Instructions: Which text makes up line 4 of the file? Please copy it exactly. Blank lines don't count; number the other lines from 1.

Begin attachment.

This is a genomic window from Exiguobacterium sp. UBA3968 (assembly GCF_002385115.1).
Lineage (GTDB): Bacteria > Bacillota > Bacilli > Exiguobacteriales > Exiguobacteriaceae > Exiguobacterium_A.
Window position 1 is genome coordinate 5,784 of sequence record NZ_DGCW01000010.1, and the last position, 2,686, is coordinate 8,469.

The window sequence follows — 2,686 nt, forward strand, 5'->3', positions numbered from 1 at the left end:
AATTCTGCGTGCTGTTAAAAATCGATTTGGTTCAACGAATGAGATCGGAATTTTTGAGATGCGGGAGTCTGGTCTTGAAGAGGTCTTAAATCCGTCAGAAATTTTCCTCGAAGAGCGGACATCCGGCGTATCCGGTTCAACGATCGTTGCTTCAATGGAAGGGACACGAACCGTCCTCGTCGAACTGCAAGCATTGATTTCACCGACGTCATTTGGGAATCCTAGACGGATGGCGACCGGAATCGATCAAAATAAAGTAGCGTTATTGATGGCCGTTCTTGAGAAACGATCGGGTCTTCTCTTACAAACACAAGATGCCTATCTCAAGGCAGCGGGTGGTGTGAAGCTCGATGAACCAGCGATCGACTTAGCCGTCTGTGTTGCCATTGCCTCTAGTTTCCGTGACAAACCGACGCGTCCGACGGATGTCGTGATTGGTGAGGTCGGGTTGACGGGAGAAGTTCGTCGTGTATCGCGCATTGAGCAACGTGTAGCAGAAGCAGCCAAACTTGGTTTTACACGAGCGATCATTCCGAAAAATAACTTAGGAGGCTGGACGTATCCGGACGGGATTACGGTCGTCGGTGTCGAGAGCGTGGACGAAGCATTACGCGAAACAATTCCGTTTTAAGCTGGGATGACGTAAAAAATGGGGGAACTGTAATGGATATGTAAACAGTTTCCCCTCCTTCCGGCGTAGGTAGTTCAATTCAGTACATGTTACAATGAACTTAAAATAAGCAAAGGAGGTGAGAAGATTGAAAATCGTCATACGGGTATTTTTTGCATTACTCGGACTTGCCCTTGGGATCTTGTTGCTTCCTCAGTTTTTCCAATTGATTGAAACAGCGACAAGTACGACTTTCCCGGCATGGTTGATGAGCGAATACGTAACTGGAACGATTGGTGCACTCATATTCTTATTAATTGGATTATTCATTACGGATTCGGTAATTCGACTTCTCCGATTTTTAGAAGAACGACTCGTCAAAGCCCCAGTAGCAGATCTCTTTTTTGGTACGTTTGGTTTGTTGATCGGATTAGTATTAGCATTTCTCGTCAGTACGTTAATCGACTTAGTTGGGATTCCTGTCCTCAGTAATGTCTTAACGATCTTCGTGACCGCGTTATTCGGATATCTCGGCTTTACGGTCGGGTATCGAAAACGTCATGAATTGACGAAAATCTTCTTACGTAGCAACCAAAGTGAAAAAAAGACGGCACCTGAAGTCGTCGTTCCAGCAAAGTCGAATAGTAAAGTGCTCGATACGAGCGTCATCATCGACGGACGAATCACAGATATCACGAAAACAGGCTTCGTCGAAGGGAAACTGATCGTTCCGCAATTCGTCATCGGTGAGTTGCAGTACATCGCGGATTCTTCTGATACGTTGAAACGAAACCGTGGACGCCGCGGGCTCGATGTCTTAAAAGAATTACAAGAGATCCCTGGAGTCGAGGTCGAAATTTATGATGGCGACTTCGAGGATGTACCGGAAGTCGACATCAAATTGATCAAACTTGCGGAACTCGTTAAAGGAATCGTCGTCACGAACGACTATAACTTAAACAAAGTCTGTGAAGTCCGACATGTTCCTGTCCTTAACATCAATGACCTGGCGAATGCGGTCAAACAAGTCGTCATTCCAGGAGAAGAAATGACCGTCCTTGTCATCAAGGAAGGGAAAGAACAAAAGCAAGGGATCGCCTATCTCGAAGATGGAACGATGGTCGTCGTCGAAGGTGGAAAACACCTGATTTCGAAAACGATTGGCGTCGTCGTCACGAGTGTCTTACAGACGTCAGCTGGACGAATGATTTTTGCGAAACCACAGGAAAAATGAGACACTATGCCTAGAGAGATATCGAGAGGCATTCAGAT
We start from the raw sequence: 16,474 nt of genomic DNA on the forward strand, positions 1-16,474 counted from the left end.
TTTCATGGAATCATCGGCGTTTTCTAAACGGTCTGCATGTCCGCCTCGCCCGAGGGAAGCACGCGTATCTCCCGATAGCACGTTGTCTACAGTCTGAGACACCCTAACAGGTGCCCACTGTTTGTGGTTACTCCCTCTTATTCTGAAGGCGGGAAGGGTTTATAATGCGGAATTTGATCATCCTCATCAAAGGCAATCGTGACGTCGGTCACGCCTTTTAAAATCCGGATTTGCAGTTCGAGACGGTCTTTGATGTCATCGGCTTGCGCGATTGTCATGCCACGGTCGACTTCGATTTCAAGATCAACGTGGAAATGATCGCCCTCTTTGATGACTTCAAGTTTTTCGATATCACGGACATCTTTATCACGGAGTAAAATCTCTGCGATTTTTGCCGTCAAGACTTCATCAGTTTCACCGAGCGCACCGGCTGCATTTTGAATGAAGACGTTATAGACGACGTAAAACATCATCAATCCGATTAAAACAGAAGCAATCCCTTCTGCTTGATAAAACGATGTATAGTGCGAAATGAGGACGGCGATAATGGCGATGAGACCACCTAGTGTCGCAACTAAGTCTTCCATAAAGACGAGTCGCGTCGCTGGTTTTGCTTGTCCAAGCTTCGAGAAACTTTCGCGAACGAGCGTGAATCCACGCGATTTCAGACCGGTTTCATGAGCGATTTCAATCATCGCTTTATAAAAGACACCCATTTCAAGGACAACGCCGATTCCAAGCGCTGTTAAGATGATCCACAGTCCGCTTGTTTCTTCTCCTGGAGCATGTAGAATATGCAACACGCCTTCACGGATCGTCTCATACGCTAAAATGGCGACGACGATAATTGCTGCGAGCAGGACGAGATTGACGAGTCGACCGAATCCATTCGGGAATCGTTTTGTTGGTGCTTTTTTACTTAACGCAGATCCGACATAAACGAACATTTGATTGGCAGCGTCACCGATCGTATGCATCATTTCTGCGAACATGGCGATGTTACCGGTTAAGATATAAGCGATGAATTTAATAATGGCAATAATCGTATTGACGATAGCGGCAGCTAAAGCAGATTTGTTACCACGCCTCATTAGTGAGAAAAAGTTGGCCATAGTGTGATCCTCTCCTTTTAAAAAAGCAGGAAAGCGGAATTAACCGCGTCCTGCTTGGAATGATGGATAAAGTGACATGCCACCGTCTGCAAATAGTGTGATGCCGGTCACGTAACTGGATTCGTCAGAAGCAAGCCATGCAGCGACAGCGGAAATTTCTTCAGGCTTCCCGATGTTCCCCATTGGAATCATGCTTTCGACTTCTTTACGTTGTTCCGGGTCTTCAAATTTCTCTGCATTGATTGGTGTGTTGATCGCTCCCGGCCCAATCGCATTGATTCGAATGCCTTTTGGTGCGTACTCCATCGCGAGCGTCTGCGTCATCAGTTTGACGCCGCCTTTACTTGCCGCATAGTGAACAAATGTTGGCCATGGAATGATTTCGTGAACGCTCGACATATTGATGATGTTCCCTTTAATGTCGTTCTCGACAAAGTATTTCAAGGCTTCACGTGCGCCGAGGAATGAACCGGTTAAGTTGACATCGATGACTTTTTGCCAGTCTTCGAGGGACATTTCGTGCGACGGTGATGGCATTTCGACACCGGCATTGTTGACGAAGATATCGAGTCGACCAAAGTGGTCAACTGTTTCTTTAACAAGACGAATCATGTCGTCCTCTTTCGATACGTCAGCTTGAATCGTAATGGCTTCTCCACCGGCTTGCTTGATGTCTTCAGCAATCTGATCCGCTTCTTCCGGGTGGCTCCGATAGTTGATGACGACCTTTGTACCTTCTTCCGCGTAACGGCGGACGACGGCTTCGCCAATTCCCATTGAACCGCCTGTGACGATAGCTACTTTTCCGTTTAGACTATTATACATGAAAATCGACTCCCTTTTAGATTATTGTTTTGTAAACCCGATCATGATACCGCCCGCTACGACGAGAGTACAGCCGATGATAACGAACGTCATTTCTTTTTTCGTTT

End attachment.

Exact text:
The window sequence follows — 2,686 nt, forward strand, 5'->3', positions numbered from 1 at the left end: